Poetry sings the joys and tears of life. Poems breathe air into newborn hopes; resuscitate a broken heart failing for faith; vent the stale air of sad lungs oppressed by the pressure weights of sorrow; and poetry heals the wounds and scars that life inflicts. Of course, poets normally understand these measures and doses of wordly medicine. Poetry lovers intuitively should know it already. All others who know little or like poetry little, always can, at some point. For these last mentioned, poets will still write to open dream-filled, wide-awake eyes by writing and reading more poetry.

Not all poetry has great or useful merit. Even good music with bad lyrics can have something useful, but not necessarily make great poetry. Without the use of words, music, natural noise of morning singing birds or even a sigh-ful view of a great sunset could contain poetry in it. It comes down, perhaps, to something very simple in sparse definition: poetry has a beautiful and true “thing” behind it.  Above all, at its most complex, poetry creates in the spirit of writer, reader or listener, some “thing” divine and noble in its character about its creation. For these reasons — the simple and complex — we as humanity could use more poetry and less war.  For one follows the other, if poetry can have any meaning at all. Poetry should bring peace, not discord.

How epic does our human story have to get before hearts can teach minds how to live well, and enjoy the poetic moments of living? Poetry should never divide us or cause harm. If it does, it betrays itself, and loses meaning as poetry. Poetry can cause good and great faith. It can also teach great lessons of the follies of our ways, while still telling a classic story — such  as “The Illiad” by the ancient Greek poet, Homer (not the Simpson)​.

People can scoff at poetry as a waste of time, or energy, or money not earned. Poetry gives them the freedom and liberty to do so. Let them, and go on to write and read, and enjoy, poetry. No one ever wasted a pound of flesh or spilled a pint of blood by writing or reading a poem, one that helps them understand or appreciate better the meaning of existence here​ on earth.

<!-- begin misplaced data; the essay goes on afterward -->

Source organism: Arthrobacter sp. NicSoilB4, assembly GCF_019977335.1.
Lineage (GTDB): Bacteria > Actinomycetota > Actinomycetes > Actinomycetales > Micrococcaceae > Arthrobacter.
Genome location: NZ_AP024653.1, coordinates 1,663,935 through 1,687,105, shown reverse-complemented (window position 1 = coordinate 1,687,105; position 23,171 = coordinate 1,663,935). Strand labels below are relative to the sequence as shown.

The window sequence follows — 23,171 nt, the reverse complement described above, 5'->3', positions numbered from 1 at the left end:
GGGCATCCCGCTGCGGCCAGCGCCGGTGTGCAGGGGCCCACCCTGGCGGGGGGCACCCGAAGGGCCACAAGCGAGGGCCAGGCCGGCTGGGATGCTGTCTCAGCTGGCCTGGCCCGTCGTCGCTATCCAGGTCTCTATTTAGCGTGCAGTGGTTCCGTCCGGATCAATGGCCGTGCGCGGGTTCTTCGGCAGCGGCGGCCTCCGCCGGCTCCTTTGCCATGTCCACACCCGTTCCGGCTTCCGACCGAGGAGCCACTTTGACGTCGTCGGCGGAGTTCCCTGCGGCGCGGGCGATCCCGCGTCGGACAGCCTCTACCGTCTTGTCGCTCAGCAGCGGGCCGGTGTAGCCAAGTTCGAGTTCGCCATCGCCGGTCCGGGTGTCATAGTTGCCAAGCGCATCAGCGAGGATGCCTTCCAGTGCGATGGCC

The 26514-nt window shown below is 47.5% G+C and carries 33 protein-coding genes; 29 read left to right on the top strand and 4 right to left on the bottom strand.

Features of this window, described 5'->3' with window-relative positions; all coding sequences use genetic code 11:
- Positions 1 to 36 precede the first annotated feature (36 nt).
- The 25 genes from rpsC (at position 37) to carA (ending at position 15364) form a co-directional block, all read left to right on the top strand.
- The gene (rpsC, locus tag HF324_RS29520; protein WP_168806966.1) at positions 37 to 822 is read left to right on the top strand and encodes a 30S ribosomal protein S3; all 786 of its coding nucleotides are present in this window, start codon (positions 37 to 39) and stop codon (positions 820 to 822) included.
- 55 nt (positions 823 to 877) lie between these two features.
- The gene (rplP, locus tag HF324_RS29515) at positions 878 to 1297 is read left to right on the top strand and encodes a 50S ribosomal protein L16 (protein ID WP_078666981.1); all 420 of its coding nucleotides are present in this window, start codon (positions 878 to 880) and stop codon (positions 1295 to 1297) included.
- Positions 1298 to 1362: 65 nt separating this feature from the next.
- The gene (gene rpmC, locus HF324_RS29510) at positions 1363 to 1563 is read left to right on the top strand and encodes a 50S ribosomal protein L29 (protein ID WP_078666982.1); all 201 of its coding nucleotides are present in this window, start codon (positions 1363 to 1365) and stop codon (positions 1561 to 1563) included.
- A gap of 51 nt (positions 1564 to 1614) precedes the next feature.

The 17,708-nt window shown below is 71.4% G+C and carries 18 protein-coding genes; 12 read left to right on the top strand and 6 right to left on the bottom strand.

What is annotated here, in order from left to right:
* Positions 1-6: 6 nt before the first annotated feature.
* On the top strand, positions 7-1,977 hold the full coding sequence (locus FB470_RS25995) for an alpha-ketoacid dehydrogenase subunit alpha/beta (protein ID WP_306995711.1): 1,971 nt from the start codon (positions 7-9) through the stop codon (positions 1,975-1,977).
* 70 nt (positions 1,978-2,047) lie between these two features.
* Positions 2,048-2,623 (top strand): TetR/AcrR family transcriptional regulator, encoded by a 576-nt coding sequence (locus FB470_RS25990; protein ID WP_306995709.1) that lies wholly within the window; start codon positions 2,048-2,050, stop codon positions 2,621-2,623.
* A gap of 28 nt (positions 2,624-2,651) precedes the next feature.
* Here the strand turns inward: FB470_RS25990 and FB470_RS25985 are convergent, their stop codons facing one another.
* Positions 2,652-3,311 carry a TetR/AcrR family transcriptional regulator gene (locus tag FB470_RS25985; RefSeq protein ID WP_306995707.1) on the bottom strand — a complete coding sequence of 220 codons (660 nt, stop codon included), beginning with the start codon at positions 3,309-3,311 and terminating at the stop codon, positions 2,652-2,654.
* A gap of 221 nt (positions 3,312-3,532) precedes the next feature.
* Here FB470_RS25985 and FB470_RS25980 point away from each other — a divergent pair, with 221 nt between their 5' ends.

Young poets will experiment and explore themes of, (sigh), “Love.” Older, more veteran hurt ones know how to talk of their material without directly describing it. Either way, poetry, real poetry, speaks truth and has genuine love as inspiration behind it.

A challenge: converse with your poetic-self. Find a reason in you to look for a muse, something that inspires your inside poetry. Write and read poetry this summer. It could make life a little better, when you hope someone would say, “Thank you, for the poetry.”

A Selection: 

Sadnight Pory Psalm

by Pi Kielty (posthumously)

“The hours for months. Days, please . . . please . . . decades for weeks,” it mourns. Time shorn-withered to ether-waste, brings loss, their lone, a-lorned despaired haste. All possible then, now parted, seeping hopes, that minute’s moment’s best. From genesis verbs, from one form comes the rest, un-a-gether, tho’ still in hope’s breast.  Leaving seconds a strand, unknown pass the mark, a place meeting, none.  One mind both whole. Heaps; one gathers morrow’s sun. The other, does reap dark’s gray dim hum.  A’far noon, the hammer shadow sparks light, as outward warm, night’s inner doubts, below plains, will swarm.  Time not enough.  The day did blind, yet night does age. “Aback,” harked the god’s command, “Day ends.” he said, “For I call night not mine, nor blessed.” Bright pale, no gleam of stars this evening, nor the smile seen. Night . . . dreams of . . . creation. Day undaunted, flees to westward run. One for a day, or a lesser night, the union long undone. Sad night remains un-redeemed . . , unwanted . . ; always missing god’s shining sun.

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